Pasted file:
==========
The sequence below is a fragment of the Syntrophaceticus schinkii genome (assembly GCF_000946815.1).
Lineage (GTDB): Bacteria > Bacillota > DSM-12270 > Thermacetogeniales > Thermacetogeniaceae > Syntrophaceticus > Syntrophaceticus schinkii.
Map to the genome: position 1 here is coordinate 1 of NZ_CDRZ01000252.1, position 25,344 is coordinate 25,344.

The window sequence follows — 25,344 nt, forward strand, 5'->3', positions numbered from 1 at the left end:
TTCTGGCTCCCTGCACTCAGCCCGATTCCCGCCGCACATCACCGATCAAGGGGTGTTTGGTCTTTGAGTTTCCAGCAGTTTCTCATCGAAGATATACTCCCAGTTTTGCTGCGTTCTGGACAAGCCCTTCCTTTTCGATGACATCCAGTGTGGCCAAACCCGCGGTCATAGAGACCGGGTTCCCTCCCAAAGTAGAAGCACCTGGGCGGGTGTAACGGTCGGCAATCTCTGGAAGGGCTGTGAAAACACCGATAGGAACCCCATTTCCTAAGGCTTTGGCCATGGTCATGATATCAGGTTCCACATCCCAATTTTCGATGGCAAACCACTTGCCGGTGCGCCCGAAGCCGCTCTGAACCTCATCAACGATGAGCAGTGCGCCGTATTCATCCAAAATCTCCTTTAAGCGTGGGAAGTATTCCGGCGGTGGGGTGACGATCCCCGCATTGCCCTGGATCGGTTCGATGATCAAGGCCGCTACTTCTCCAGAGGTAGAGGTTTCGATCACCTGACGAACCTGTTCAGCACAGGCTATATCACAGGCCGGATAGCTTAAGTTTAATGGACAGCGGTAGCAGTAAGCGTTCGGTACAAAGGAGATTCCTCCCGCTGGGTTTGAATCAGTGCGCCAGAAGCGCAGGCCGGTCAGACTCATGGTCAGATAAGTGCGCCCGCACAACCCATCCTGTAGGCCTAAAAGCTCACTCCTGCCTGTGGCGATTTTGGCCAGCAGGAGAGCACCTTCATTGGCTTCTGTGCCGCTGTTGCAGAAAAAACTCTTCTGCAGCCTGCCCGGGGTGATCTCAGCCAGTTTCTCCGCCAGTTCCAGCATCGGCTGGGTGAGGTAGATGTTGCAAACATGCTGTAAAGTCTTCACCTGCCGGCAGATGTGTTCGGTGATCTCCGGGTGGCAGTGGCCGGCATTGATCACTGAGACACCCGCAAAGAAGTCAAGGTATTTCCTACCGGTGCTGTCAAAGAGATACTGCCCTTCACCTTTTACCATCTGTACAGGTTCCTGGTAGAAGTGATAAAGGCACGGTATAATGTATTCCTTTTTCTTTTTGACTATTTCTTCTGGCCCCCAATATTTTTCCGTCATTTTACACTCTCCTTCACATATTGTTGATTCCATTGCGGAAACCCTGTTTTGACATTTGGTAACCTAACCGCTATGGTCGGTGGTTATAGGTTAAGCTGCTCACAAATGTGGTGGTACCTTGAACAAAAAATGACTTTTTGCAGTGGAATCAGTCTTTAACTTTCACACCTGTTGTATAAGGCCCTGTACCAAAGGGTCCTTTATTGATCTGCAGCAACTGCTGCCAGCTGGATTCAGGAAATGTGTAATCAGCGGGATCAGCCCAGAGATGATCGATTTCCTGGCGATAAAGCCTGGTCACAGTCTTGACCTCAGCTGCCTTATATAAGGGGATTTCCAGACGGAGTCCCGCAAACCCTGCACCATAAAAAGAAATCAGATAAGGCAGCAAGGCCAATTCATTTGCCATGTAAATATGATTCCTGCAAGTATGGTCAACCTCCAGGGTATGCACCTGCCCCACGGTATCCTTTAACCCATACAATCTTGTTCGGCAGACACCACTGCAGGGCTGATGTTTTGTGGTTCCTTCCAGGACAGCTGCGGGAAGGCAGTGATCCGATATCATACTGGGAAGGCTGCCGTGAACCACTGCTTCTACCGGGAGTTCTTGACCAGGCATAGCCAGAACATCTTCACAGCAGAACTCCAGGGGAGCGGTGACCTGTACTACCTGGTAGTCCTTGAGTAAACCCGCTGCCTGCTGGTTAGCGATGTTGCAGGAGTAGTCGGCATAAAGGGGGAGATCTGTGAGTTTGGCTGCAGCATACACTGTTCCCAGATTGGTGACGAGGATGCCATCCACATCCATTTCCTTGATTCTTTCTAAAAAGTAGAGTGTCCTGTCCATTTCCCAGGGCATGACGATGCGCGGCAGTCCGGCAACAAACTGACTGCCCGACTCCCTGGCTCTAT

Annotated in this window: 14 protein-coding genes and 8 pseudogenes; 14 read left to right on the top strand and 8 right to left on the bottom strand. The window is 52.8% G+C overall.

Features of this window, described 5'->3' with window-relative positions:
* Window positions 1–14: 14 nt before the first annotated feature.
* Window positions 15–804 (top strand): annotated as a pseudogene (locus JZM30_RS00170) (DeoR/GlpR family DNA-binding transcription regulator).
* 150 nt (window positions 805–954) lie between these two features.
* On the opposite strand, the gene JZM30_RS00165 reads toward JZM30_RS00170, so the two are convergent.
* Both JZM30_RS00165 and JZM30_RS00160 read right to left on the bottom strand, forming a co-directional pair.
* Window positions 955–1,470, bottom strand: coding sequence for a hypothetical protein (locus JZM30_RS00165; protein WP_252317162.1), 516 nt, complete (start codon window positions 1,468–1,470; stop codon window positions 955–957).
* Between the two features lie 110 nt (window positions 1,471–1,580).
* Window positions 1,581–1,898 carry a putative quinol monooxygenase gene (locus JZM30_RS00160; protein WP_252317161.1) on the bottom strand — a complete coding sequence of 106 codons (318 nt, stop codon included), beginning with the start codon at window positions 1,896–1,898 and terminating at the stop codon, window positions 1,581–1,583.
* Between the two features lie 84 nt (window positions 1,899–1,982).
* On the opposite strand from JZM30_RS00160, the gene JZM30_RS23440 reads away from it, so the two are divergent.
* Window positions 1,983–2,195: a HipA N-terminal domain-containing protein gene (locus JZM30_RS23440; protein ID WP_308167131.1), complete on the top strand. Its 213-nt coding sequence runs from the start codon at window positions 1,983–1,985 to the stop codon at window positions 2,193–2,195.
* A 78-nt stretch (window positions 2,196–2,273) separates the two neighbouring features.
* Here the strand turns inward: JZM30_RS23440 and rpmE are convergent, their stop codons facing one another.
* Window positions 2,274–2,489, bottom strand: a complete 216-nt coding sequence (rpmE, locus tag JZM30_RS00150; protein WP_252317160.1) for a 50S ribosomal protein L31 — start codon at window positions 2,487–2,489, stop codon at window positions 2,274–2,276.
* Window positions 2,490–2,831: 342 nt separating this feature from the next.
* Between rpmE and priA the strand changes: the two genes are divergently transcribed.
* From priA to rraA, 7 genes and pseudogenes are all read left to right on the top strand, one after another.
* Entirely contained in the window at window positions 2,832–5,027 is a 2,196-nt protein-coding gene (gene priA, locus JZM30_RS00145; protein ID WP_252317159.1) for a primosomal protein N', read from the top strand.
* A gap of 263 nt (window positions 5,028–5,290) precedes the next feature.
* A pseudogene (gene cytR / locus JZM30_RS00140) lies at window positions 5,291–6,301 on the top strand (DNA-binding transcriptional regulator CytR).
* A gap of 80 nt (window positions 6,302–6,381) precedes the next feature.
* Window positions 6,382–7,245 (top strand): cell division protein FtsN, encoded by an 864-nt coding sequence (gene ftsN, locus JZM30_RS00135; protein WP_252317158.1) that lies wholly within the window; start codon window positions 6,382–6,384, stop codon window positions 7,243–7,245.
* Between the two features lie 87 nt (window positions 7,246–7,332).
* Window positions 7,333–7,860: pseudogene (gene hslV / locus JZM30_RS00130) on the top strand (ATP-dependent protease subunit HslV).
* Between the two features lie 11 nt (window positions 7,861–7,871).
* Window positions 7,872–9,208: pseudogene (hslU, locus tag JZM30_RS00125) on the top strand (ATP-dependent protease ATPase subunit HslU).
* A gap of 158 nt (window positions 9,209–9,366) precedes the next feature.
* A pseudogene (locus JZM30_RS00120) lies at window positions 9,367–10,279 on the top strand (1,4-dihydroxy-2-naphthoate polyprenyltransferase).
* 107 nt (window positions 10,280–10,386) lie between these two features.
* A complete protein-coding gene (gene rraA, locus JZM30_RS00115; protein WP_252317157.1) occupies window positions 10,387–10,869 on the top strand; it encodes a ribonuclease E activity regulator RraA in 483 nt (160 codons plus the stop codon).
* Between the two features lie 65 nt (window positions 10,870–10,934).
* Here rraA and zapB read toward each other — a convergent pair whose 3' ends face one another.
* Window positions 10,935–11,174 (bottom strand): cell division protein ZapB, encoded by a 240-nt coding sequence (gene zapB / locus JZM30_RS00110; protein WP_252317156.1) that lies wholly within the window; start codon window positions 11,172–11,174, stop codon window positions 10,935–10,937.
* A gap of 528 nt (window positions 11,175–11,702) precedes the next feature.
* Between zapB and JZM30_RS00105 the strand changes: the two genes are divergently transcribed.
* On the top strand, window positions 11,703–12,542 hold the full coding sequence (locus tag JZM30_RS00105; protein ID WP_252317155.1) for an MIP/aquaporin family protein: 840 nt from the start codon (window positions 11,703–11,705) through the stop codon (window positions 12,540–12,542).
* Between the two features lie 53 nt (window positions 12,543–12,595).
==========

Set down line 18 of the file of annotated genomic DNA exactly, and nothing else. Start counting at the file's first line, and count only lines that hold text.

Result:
* Window positions 1,983–2,195: a HipA N-terminal domain-containing protein gene (locus JZM30_RS23440; protein ID WP_308167131.1), complete on the top strand. Its 213-nt coding sequence runs from the start codon at window positions 1,983–1,985 to the stop codon at window positions 2,193–2,195.